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Top Bath school in national league tables published 29 Sept 2015

I know that many parents have been interested in the publication of the DFE performance tables on Wednesday this week, in fact some parents were quicker off the mark in looking at them than I was.  I remember Michael Gove indicating several years ago at the ASCL conference that he had a great enthusiasm for data, and he has certainly been as good as his word.  

Some of the data​, such as the profiling of staffing factors, might be of interest to parents, but I suspect that student achievement will be where attention is first directed.  It is easy to forget when we start to look at the achievement of a particular organisation, that the really important factor is the achievement of the individuals who make up that year group, particularly in Years 11 and 13.  

Ralph Allen parents will already know that we were delighted with the achievements of our students in August 2014, and I am particularly pleased to see that our results have held up very well at GCSE.  The percentage of students achieving 5 good GCSEs or equivalent including English and Maths has held steady at 73%, whereas schools in BANES and nationally have declined in recent years - quite markedly in the national context.  

Parents will also be aware of some controversy over league tables.  I don't think this is new.  Tables have been controversial since their inception.  They tend to be particularly controversial in schools that do not emerge with credit from them.   In truth, we do need to be wary of year on year comparisons, since performance measures and their attendant rules do change.  What is beyond controversy, however, is that 3 in 4 students in Ralph Allen are succeeding at a high level and able in most cases to access level 3 learning.  I think that compares very favourably with other schools in the city.  

It is also easy to give insufficient attention to the quarter of students who do not achieve this measure.  It is just as important to find the right onward paths for all, so I welcome the emphasis on progress in coming years as performance measures change.  Parents who have grown accustomed to NC levels and to GCSE grades will of course have to re-adjust in coming years.  The five A* to C measure will be replaced by progress measures, which are more inclusive of all students but likely for all that to prove just as controversial!   'Progress 8' and 'Attainment 8' will become part of the national lexicon, and will measure achievement in a different way.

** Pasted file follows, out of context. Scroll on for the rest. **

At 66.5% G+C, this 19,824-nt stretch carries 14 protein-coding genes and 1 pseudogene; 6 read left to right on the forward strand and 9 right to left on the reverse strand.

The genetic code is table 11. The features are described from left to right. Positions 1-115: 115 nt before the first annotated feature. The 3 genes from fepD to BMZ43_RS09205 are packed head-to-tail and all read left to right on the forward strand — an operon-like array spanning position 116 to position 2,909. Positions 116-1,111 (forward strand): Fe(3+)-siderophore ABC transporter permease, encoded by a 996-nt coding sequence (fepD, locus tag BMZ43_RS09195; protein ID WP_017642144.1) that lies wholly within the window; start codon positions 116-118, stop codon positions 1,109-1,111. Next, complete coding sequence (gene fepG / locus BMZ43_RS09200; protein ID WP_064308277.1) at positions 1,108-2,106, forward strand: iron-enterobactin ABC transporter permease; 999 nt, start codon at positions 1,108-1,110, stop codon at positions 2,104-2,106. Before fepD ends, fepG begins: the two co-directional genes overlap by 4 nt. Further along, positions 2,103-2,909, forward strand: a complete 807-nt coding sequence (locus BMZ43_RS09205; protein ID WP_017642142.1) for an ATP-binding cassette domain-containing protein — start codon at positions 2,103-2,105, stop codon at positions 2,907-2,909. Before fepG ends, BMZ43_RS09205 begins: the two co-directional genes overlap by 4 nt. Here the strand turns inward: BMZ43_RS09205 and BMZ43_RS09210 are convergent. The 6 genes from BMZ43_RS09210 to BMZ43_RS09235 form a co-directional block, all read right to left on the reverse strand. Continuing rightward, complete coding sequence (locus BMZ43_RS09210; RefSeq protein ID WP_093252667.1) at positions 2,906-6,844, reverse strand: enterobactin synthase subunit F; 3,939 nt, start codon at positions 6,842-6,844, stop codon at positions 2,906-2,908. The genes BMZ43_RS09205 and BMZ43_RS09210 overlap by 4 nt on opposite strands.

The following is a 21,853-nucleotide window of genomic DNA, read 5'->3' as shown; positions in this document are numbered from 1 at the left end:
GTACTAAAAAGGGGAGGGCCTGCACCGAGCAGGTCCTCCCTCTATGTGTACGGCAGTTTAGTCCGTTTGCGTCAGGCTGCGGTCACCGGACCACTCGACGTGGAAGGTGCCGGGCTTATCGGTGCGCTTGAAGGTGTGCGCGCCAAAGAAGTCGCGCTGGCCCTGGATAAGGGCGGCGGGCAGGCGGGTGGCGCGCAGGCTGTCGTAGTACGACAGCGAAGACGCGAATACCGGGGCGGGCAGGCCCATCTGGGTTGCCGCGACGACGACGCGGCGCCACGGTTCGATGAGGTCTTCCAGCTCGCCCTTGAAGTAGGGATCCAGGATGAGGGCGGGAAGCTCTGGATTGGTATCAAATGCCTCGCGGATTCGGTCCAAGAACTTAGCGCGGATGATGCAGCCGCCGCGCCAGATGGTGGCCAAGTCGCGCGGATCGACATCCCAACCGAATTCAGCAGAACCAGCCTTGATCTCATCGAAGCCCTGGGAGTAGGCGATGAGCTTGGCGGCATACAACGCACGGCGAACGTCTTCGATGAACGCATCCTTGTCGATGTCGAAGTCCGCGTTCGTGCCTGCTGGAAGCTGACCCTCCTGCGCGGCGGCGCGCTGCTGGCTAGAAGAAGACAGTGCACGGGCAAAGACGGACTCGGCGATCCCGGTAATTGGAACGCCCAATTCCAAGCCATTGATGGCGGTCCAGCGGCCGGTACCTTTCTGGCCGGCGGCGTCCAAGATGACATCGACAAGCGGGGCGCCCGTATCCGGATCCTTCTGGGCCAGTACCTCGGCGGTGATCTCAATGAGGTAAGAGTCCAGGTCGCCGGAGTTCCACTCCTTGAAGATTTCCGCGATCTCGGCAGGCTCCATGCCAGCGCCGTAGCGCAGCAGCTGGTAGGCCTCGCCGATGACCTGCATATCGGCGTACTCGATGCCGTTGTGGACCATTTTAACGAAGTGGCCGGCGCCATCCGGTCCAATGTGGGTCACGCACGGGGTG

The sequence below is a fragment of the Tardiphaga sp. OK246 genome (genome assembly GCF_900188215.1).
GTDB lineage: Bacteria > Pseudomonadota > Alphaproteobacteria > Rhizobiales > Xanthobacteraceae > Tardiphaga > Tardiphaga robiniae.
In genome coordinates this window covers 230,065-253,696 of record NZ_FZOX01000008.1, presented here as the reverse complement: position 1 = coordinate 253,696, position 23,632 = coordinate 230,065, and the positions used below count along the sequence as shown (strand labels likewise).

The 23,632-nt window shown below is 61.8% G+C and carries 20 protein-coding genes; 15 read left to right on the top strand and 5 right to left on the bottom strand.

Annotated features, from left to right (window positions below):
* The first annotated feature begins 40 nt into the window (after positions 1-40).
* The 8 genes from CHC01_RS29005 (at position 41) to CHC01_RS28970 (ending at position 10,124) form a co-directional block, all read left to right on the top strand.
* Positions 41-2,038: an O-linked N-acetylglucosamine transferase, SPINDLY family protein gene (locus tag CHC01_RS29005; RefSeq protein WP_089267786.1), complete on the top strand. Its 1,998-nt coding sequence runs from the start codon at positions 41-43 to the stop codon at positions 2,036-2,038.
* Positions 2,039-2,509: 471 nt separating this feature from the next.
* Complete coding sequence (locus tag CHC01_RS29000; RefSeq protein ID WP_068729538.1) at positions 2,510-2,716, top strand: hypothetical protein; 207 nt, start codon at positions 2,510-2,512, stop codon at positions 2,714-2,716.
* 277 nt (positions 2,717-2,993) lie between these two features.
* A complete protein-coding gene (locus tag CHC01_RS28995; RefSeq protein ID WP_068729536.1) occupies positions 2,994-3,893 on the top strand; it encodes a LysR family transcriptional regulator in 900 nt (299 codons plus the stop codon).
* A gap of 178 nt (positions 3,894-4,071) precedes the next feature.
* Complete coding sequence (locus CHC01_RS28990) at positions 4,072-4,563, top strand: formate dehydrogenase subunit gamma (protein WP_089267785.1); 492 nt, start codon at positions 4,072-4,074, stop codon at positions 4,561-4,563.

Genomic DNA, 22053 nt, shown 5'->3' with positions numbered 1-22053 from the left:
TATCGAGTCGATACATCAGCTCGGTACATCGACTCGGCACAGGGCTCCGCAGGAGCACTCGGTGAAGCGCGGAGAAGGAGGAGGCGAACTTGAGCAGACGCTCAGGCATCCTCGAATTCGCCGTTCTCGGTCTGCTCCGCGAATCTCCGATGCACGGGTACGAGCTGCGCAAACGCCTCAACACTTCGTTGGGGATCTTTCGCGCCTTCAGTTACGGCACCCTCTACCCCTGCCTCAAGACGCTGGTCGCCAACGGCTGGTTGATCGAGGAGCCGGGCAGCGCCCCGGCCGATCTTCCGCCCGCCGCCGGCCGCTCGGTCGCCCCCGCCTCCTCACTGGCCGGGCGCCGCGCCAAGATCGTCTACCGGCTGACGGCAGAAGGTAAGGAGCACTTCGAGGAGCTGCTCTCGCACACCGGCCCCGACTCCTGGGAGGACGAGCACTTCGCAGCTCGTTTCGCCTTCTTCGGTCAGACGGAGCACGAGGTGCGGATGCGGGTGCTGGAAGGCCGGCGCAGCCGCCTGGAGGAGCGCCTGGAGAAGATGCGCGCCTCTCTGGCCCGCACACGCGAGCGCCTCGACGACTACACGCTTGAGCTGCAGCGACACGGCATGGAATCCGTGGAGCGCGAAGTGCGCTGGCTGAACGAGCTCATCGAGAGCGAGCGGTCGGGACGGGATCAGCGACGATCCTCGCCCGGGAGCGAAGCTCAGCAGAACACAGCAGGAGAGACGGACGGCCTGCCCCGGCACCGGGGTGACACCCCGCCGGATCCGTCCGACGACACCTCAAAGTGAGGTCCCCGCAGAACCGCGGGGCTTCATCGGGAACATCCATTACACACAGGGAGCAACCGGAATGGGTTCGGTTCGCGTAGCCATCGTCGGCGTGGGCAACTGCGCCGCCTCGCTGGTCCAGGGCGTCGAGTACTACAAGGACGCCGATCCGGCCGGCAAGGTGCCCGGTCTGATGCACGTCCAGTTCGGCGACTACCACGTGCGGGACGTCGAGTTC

I was asked this week by an applicant for a Maths post whether 73% was the summit of Ralph Allen's ambitions for student achievement.  The truth is, not at all.  The reason we have a background of solid success is the basis of good teaching, high quality qualifications, and increasing sophistication in the tracking and support of students.  We will continue to work hard in these areas.  Having said this, the new measures will value more highly the achievements of students who may not be high fliers, but have made great progress since KS2, and I think that is a good development. 

 I am sure parents in Year 9 will be especially interested in the tables, as options are coming into focus for them, and there are still three weeks to the deadline for forms coming in.  Thanks for all the support you have given students as they deliberate; some have found it much easier than others.  It is really critical that we achieve the best fit for each student, and hard to offer generic advice.  Nevertheless, as a parent and school leader I have reached the conclusion it is better to choose with the heart rather than the head.  Options are not medicine, but work best when they reflect the enthusiasms of students.